Felix Wolf, one of Carlos Castaneda's apprentices and translators, wrote The Art of Navigation: Travels with Carlos Castaneda and Beyond. In his book Wolf details how his life had been transformed by his association with Castaneda. While touching on all aspects of the teachings, Wolf highlights what he perceives to be the overriding and essential transmission that came through Castaneda's work: The Art of Navigation.
Amy Wallace wrote Sorcerer's Apprentice: My Life with Carlos Castaneda,[18] an account of her personal experiences with Castaneda and his followers.
In Carlos Castaneda e a Fenda entre os Mundos - Vislumbres da Filosofia Ānahuacah no Século XXI Brazilian writer Luis Carlos de Morais analyzes the work of Carlos Castaneda, its cultural implications, and its continuation in other authors.

[edit] Bibliography

[edit] See also

[edit] Notes

  1. ^ Corey Donovan. "Prelude to don Juan: Castaneda's Early Years". http://www.sustainedaction.org/chronologies/Castaneda_early_years.htm. Retrieved 2010-05-04.
  2. ^ a b c Robert Marshall (April 12, 2007). "The dark legacy of Carlos Castaneda". Salon.com. http://www.salon.com/books/feature/2007/04/12/castaneda/index.html. Retrieved October 13, 2010.
  3. ^ Castaneda, C: The Teachings of Don Juan: A Yaqui Way of Knowledge, pp. 88-120, Washington Square Press Publication, 1968 paperback ISBN 0-671-60041-9
  4. ^ The Scribner Encyclopedia of American Lives, Volume 5: 1997-1999. Charles Scribner's Sons, 2002.
  5. ^ De Mille (1976)
  6. ^ a b Burton, Sandra; et. al. (March 5, 1973). "Don Juan and the Sorcerer's Apprentice". Time 101 (10). http://www.time.com/time/archive/preview/0,10987,903890,00.html. Retrieved December 23, 2011.
  7. ^ Castaneda Obituary All Things Considered, June 19, 1998
  8. ^ "Mystery Man's Death Can't End the Mystery; Fighting Over Carlos Castaneda's Legacy" by Peter Applebome, NY Times, August 19, 1998, retrieved September 3, 2008
  9. ^ The Charley Project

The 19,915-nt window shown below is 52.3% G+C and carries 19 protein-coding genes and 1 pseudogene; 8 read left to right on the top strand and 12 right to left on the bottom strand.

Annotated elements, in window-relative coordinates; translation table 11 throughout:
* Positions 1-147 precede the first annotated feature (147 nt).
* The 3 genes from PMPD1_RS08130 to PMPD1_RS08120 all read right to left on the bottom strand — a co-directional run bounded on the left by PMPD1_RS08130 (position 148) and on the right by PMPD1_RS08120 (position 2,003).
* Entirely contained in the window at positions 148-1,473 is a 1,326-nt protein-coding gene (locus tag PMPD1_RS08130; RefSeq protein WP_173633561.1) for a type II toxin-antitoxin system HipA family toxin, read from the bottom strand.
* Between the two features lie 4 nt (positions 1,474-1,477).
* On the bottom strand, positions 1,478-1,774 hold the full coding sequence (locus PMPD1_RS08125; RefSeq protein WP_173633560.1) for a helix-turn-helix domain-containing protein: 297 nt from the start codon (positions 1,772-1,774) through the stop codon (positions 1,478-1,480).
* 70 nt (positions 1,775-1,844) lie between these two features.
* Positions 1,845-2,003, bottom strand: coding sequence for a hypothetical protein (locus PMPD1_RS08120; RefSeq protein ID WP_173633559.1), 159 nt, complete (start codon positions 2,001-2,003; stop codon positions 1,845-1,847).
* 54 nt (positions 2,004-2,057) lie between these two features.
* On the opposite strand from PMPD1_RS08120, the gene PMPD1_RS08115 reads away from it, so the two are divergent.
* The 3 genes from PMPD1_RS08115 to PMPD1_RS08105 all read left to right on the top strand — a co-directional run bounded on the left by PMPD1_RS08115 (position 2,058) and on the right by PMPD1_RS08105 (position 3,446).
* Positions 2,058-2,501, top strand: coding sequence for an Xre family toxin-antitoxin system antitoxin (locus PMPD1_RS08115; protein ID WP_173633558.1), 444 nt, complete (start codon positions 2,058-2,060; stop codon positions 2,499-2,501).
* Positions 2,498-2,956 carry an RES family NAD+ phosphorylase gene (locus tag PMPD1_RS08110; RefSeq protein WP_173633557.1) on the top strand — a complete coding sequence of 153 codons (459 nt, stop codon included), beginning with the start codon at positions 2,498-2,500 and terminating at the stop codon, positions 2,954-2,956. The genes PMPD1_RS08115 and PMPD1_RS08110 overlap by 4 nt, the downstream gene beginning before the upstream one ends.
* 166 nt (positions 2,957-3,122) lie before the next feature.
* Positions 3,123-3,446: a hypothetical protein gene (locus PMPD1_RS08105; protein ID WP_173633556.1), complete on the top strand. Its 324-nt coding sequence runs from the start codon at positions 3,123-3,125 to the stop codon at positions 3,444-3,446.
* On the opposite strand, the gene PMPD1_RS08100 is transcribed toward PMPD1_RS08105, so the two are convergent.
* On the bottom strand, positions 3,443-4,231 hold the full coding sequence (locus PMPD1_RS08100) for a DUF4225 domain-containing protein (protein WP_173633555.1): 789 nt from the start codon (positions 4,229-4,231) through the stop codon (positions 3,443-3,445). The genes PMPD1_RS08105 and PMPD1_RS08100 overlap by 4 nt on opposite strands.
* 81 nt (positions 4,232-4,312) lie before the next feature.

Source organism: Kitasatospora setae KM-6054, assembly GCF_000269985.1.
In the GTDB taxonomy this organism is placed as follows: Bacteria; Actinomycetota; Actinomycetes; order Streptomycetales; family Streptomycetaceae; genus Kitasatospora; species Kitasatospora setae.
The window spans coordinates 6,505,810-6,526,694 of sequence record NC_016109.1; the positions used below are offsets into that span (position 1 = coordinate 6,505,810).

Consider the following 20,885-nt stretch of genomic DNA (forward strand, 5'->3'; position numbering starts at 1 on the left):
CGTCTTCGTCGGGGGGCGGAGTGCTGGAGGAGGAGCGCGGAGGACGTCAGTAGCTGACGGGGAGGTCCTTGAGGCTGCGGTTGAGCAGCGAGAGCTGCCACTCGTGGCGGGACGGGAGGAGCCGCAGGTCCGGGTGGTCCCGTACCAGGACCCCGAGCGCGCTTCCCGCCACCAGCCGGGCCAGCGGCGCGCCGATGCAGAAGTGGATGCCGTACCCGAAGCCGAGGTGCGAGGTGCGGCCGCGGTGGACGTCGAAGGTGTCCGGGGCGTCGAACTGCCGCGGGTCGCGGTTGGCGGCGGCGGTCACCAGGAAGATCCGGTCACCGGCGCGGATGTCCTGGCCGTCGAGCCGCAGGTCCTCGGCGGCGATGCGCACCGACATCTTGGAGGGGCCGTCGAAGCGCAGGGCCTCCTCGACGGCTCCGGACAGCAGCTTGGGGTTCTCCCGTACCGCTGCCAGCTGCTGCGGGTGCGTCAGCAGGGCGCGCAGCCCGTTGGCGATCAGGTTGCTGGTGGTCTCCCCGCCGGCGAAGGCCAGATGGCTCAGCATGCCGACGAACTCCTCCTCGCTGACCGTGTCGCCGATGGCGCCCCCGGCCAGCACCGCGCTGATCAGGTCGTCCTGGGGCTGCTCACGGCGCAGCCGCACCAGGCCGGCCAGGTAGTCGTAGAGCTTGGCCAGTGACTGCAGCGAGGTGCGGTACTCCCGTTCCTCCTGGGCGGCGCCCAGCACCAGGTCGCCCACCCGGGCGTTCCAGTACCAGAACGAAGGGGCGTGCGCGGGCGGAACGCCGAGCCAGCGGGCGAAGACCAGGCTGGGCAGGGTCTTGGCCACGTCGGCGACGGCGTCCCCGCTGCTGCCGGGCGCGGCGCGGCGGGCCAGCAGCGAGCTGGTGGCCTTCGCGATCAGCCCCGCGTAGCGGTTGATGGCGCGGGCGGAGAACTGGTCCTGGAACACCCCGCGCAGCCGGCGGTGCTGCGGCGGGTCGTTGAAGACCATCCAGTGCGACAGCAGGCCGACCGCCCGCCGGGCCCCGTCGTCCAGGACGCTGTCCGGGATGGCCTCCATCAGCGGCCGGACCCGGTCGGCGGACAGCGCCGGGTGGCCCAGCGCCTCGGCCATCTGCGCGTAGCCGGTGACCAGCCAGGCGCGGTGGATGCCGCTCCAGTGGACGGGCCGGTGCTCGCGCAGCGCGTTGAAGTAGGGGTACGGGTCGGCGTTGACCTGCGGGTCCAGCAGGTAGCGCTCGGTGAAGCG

10. ^ Wasson, R. Gordon. 1969. (Bk. Rev.). Economic Botany vol. 23(2):197. A review of Carlos Castaneda's "The Teachings of Don Juan: A Yaqui Way of Knowledge.", Wasson, R. Gordon. 1972a. (Bk. Rev.). Economic Botany vol. 26(1):98-99. A review of Carlos Castaneda's "A Separate Reality: Further Conversations with Don Juan."; Wasson, R. Gordon. 1973a. (Bk. Rev.). Economic Botany vol. 27(1):151-152. A review of Carlos Castaneda's "Journey to Ixtlan: The Lessons of Don Juan."; Wasson, R. Gordon. . 1974. (Bk. Rev.). Economic Botany vol. 28(3):245-246. A review of Carlos Castaneda's "Tales of Power".; Wasson, R. Gordon. . 1977a. (Mag., Bk. Rev). Head vol. 2(4):52-53, 88-94. November.
  11. ^ De Mille (1976), p. 166
  12. ^ De Mille (1976), pp. 170-171
  13. ^ Leach, Edmund (1969-06-05). "High School". The New York Review of Books (New York). ISSN 0028-7504. http://www.nybooks.com/articles/archives/1969/jun/05/high-school/. Retrieved 2010-10-13.
  14. ^ Kelley, Jane Holden (1978). Yaqui Women: Contemporary Life Histories. University of Nebraska Press. pp. 24–25. ISBN 978-0-8032-0912-1.
  15. ^ Harris, Marvin (2001). Cultural materialism: the struggle for a science of culture. Walnut Creek, California: AltaMira Press. p. 322.
  16. ^ David Silverman. Reading Castaneda: A Prologue to the Social Sciences. ISBN 978-0-7100-8146-9
  17. ^ Donald Wieve. "Does Understanding Religion Require Religious Understanding?" In Russel T. McCutcheon (ed.), The Insider/Outsider Problem in the Study of Religion. New York: Bath Press, 1999. p. 263.
  18. ^ Amy Wallace (2007). Sorcerer's Apprentice: My Life with Carlos Castaneda. North Atlantic Books. ISBN 978-1-58394-206-2. http://books.google.com/books?id=IgunPwAACAAJ.

[edit] References

  • De Mille, Richard (1976). Castaneda's Journey: The Power and the Allegory. Capra Press. ISBN 978-0-88496-067-6.

[edit] Further reading

  • Morais Junior, Luis Carlos de. Carlos Castaneda e a Fresta entre os Mundos: Vislumbres da Filosofia Ānahuacah no Século XXI (Carlos Castaneda and the Crack Between the Worlds: Glimpses of Ānahuacah Philosophy in Century XXI). Rio de Janeiro: Litteris Editora, 2012.
  • Sanchez, Victor. The Teachings of Don Carlos: Practical Applications of the Works of Carlos Castaneda. Bear & Company, 1995. ISBN 1-879181-23-1
  • Williams, Donald. Border Crossings: A Psychological Perspective on Carlos Castaneda's Path of Knowledge Inner City Books, 1981.
  • Collier, Richard "The River That God Forgot" (Background on Julio Cesar Arana, despotic rubber baron, Carlos Castaneda's paternal grandfather) E.P. Dutton & Co., N.Y., 1968. Library of Congress CATALOG CARD NUMBER:68-12451

[edit] External links






 

Evolution's Purpose



Evolution's Purpose

 



The following text is excerpted from the book:
Evolution's Purpose:
an integral interpretation of the scientific story of our origins

by Steve McIntosh; published by SelectBooks, New York
ISBN 978-1-59079-220-9 (Hardcover)
© 2012 Steve McIntosh, all rights reserved.

Chapter Two
Necessary Metaphysics for an Evolutionary Worldview

.../snip/...
How Metaphysics Is Used in the Science of Evolution